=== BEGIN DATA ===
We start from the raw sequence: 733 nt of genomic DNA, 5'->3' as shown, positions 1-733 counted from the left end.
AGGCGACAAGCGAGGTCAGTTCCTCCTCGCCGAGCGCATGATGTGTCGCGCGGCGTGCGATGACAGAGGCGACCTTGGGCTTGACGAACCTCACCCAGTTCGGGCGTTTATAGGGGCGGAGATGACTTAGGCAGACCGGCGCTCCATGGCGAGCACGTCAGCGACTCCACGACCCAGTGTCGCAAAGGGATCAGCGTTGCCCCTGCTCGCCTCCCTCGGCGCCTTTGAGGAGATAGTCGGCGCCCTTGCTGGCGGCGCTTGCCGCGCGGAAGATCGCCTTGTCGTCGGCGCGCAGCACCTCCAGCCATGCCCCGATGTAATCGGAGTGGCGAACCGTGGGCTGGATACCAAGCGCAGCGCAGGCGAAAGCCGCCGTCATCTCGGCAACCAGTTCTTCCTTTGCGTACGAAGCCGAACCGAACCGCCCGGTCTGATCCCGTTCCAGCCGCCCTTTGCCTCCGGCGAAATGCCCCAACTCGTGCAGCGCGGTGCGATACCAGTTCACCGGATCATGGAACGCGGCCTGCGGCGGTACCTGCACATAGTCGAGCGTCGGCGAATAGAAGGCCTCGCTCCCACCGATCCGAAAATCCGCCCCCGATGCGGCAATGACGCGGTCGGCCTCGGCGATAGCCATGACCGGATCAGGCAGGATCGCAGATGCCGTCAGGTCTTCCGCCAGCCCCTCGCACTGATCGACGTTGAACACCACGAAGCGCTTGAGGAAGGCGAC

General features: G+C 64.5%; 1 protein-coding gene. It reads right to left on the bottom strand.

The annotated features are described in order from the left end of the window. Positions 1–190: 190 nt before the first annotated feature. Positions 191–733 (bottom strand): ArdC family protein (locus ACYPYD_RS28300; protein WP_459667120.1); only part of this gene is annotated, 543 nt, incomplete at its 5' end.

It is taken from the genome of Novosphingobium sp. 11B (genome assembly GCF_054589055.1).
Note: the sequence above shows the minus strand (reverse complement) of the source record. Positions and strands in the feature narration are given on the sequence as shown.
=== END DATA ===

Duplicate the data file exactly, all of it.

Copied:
We start from the raw sequence: 733 nt of genomic DNA, 5'->3' as shown, positions 1-733 counted from the left end.
AGGCGACAAGCGAGGTCAGTTCCTCCTCGCCGAGCGCATGATGTGTCGCGCGGCGTGCGATGACAGAGGCGACCTTGGGCTTGACGAACCTCACCCAGTTCGGGCGTTTATAGGGGCGGAGATGACTTAGGCAGACCGGCGCTCCATGGCGAGCACGTCAGCGACTCCACGACCCAGTGTCGCAAAGGGATCAGCGTTGCCCCTGCTCGCCTCCCTCGGCGCCTTTGAGGAGATAGTCGGCGCCCTTGCTGGCGGCGCTTGCCGCGCGGAAGATCGCCTTGTCGTCGGCGCGCAGCACCTCCAGCCATGCCCCGATGTAATCGGAGTGGCGAACCGTGGGCTGGATACCAAGCGCAGCGCAGGCGAAAGCCGCCGTCATCTCGGCAACCAGTTCTTCCTTTGCGTACGAAGCCGAACCGAACCGCCCGGTCTGATCCCGTTCCAGCCGCCCTTTGCCTCCGGCGAAATGCCCCAACTCGTGCAGCGCGGTGCGATACCAGTTCACCGGATCATGGAACGCGGCCTGCGGCGGTACCTGCACATAGTCGAGCGTCGGCGAATAGAAGGCCTCGCTCCCACCGATCCGAAAATCCGCCCCCGATGCGGCAATGACGCGGTCGGCCTCGGCGATAGCCATGACCGGATCAGGCAGGATCGCAGATGCCGTCAGGTCTTCCGCCAGCCCCTCGCACTGATCGACGTTGAACACCACGAAGCGCTTGAGGAAGGCGAC

General features: G+C 64.5%; 1 protein-coding gene. It reads right to left on the bottom strand.

The annotated features are described in order from the left end of the window. Positions 1–190: 190 nt before the first annotated feature. Positions 191–733 (bottom strand): ArdC family protein (locus ACYPYD_RS28300; protein WP_459667120.1); only part of this gene is annotated, 543 nt, incomplete at its 5' end.

It is taken from the genome of Novosphingobium sp. 11B (genome assembly GCF_054589055.1).
Note: the sequence above shows the minus strand (reverse complement) of the source record. Positions and strands in the feature narration are given on the sequence as shown.